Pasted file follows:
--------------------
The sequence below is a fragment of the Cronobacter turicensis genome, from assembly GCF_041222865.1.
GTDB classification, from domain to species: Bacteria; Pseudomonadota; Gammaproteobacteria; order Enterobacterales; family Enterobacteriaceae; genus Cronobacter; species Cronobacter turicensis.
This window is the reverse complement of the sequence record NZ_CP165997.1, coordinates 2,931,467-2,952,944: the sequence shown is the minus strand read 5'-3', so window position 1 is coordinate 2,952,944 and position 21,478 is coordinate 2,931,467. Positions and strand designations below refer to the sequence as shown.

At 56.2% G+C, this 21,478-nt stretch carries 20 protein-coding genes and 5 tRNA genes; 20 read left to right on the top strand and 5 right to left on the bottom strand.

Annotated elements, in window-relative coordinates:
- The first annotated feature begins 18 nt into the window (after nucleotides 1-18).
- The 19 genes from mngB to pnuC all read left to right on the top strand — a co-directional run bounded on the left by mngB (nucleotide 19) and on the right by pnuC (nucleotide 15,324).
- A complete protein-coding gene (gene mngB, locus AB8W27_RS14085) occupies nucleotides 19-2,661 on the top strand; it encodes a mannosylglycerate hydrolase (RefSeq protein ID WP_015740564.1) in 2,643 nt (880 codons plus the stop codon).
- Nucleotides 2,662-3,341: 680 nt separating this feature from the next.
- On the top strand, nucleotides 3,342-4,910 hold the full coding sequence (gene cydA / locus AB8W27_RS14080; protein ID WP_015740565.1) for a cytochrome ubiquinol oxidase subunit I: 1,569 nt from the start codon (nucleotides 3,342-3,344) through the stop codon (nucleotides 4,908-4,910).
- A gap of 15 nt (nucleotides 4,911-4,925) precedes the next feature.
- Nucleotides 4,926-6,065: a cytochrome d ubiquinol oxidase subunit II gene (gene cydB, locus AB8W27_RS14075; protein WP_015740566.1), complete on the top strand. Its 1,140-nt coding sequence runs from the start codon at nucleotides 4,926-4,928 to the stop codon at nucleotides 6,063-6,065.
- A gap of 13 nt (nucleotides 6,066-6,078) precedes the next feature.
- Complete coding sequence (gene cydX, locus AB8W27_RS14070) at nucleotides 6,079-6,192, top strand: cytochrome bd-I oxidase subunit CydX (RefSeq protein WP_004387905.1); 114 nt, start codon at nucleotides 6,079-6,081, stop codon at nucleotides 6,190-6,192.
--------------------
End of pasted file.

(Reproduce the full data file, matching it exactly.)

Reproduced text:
The sequence below is a fragment of the Cronobacter turicensis genome, from assembly GCF_041222865.1.
GTDB classification, from domain to species: Bacteria; Pseudomonadota; Gammaproteobacteria; order Enterobacterales; family Enterobacteriaceae; genus Cronobacter; species Cronobacter turicensis.
This window is the reverse complement of the sequence record NZ_CP165997.1, coordinates 2,931,467-2,952,944: the sequence shown is the minus strand read 5'-3', so window position 1 is coordinate 2,952,944 and position 21,478 is coordinate 2,931,467. Positions and strand designations below refer to the sequence as shown.

At 56.2% G+C, this 21,478-nt stretch carries 20 protein-coding genes and 5 tRNA genes; 20 read left to right on the top strand and 5 right to left on the bottom strand.

Annotated elements, in window-relative coordinates:
- The first annotated feature begins 18 nt into the window (after nucleotides 1-18).
- The 19 genes from mngB to pnuC all read left to right on the top strand — a co-directional run bounded on the left by mngB (nucleotide 19) and on the right by pnuC (nucleotide 15,324).
- A complete protein-coding gene (gene mngB, locus AB8W27_RS14085) occupies nucleotides 19-2,661 on the top strand; it encodes a mannosylglycerate hydrolase (RefSeq protein ID WP_015740564.1) in 2,643 nt (880 codons plus the stop codon).
- Nucleotides 2,662-3,341: 680 nt separating this feature from the next.
- On the top strand, nucleotides 3,342-4,910 hold the full coding sequence (gene cydA / locus AB8W27_RS14080; protein ID WP_015740565.1) for a cytochrome ubiquinol oxidase subunit I: 1,569 nt from the start codon (nucleotides 3,342-3,344) through the stop codon (nucleotides 4,908-4,910).
- A gap of 15 nt (nucleotides 4,911-4,925) precedes the next feature.
- Nucleotides 4,926-6,065: a cytochrome d ubiquinol oxidase subunit II gene (gene cydB, locus AB8W27_RS14075; protein WP_015740566.1), complete on the top strand. Its 1,140-nt coding sequence runs from the start codon at nucleotides 4,926-4,928 to the stop codon at nucleotides 6,063-6,065.
- A gap of 13 nt (nucleotides 6,066-6,078) precedes the next feature.
- Complete coding sequence (gene cydX, locus AB8W27_RS14070) at nucleotides 6,079-6,192, top strand: cytochrome bd-I oxidase subunit CydX (RefSeq protein WP_004387905.1); 114 nt, start codon at nucleotides 6,079-6,081, stop codon at nucleotides 6,190-6,192.